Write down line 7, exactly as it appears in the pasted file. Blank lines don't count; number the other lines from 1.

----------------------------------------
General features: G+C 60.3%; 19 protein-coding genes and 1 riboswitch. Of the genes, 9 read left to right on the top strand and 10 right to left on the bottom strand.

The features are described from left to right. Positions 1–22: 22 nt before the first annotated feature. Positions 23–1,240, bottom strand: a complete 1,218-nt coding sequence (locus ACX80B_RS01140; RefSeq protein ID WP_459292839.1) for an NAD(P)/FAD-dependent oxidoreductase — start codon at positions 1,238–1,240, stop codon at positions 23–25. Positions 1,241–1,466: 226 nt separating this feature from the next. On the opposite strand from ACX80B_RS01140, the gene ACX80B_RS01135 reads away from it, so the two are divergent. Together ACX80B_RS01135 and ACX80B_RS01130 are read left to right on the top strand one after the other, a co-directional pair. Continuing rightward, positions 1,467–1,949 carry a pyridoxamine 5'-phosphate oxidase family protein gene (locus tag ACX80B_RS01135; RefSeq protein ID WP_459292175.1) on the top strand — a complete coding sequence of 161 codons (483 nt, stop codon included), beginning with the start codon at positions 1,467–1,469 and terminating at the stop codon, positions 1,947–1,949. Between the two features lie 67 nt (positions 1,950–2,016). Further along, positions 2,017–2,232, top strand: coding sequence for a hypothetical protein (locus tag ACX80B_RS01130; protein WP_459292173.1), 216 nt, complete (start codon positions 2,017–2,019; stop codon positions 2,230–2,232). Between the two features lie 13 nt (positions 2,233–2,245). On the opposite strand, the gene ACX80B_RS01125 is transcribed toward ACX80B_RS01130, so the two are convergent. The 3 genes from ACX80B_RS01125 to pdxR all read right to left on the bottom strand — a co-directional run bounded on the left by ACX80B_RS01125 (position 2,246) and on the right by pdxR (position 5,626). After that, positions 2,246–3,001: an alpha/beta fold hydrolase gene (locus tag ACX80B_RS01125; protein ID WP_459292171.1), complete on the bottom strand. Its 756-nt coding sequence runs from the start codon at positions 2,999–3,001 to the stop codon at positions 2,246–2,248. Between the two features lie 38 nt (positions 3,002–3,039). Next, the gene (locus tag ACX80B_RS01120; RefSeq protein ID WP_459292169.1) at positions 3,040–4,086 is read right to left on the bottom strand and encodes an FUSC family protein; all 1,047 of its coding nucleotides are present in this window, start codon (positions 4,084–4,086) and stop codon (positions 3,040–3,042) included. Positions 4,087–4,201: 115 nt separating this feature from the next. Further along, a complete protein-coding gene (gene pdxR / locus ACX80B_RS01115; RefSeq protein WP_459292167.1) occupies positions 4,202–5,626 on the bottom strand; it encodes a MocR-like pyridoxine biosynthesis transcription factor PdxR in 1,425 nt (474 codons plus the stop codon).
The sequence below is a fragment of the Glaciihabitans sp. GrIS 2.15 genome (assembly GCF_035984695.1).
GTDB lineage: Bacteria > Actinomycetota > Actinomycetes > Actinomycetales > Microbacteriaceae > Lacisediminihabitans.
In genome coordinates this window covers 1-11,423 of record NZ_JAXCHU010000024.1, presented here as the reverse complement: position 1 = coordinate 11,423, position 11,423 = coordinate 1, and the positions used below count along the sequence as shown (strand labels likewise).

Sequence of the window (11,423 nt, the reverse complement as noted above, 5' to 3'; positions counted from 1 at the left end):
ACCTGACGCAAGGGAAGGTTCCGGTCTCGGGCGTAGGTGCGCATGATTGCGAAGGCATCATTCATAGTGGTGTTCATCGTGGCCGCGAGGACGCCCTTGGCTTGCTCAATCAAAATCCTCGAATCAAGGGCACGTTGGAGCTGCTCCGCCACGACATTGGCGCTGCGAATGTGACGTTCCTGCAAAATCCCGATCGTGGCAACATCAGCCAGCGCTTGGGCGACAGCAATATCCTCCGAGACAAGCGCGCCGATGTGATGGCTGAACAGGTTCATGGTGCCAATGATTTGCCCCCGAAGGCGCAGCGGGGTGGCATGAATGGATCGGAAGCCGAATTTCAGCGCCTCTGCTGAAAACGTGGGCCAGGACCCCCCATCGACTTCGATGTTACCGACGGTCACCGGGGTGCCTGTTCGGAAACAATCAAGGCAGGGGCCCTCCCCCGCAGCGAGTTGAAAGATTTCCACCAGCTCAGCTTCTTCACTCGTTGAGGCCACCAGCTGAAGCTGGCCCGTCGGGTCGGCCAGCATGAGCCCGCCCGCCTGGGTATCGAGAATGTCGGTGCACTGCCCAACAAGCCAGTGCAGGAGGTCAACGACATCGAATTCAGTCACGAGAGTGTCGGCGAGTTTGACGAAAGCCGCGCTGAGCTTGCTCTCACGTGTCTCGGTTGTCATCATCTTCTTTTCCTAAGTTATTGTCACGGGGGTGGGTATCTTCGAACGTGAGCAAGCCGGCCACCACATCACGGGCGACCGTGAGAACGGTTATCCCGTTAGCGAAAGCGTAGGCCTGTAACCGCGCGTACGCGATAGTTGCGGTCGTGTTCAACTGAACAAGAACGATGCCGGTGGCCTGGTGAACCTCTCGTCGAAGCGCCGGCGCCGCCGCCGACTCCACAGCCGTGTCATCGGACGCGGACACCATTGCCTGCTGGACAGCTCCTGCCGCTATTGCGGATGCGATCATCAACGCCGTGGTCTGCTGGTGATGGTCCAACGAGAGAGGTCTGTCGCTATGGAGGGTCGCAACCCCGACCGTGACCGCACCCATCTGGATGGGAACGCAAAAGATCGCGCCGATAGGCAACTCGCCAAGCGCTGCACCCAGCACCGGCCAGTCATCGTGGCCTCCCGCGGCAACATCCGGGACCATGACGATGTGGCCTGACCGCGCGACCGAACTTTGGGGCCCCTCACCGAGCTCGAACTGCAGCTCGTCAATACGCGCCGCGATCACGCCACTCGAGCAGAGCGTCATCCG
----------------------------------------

ACCTGACGCAAGGGAAGGTTCCGGTCTCGGGCGTAGGTGCGCATGATTGCGAAGGCATCATTCATAGTGGTGTTCATCGTGGCCGCGAGGACGCCCTTGGCTTGCTCAATCAAAATCCTCGAATCAAGGGCACGTTGGAGCTGCTCCGCCACGACATTGGCGCTGCGAATGTGACGTTCCTGCAAAATCCCGATCGTGGCAACATCAGCCAGCGCTTGGGCGACAGCAATATCCTCCGAGACAAGCGCGCCGATGTGATGGCTGAACAGGTTCATGGTGCCAATGATTTGCCCCCGAAGGCGCAGCGGGGTGGCATGAATGGATCGGAAGCCGAATTTCAGCGCCTCTGCTGAAAACGTGGGCCAGGACCCCCCATCGACTTCGATGTTACCGACGGTCACCGGGGTGCCTGTTCGGAAACAATCAAGGCAGGGGCCCTCCCCCGCAGCGAGTTGAAAGATTTCCACCAGCTCAGCTTCTTCACTCGTTGAGGCCACCAGCTGAAGCTGGCCCGTCGGGTCGGCCAGCATGAGCCCGCCCGCCTGGGTATCGAGAATGTCGGTGCACTGCCCAACAAGCCAGTGCAGGAGGTCAACGACATCGAATTCAGTCACGAGAGTGTCGGCGAGTTTGACGAAAGCCGCGCTGAGCTTGCTCTCACGTGTCTCGGTTGTCATCATCTTCTTTTCCTAAGTTATTGTCACGGGGGTGGGTATCTTCGAACGTGAGCAAGCCGGCCACCACATCACGGGCGACCGTGAGAACGGTTATCCCGTTAGCGAAAGCGTAGGCCTGTAACCGCGCGTACGCGATAGTTGCGGTCGTGTTCAACTGAACAAGAACGATGCCGGTGGCCTGGTGAACCTCTCGTCGAAGCGCCGGCGCCGCCGCCGACTCCACAGCCGTGTCATCGGACGCGGACACCATTGCCTGCTGGACAGCTCCTGCCGCTATTGCGGATGCGATCATCAACGCCGTGGTCTGCTGGTGATGGTCCAACGAGAGAGGTCTGTCGCTATGGAGGGTCGCAACCCCGACCGTGACCGCACCCATCTGGATGGGAACGCAAAAGATCGCGCCGATAGGCAACTCGCCAAGCGCTGCACCCAGCACCGGCCAGTCATCGTGGCCTCCCGCGGCAACATCCGGGACCATGACGATGTGGCCTGACCGCGCGACCGAACTTTGGGGCCCCTCACCGAGCTCGAACTGCAGCTCGTCAATACGCGCCGCGATCACGCCACTCGAGCAGAGCGTCATCCG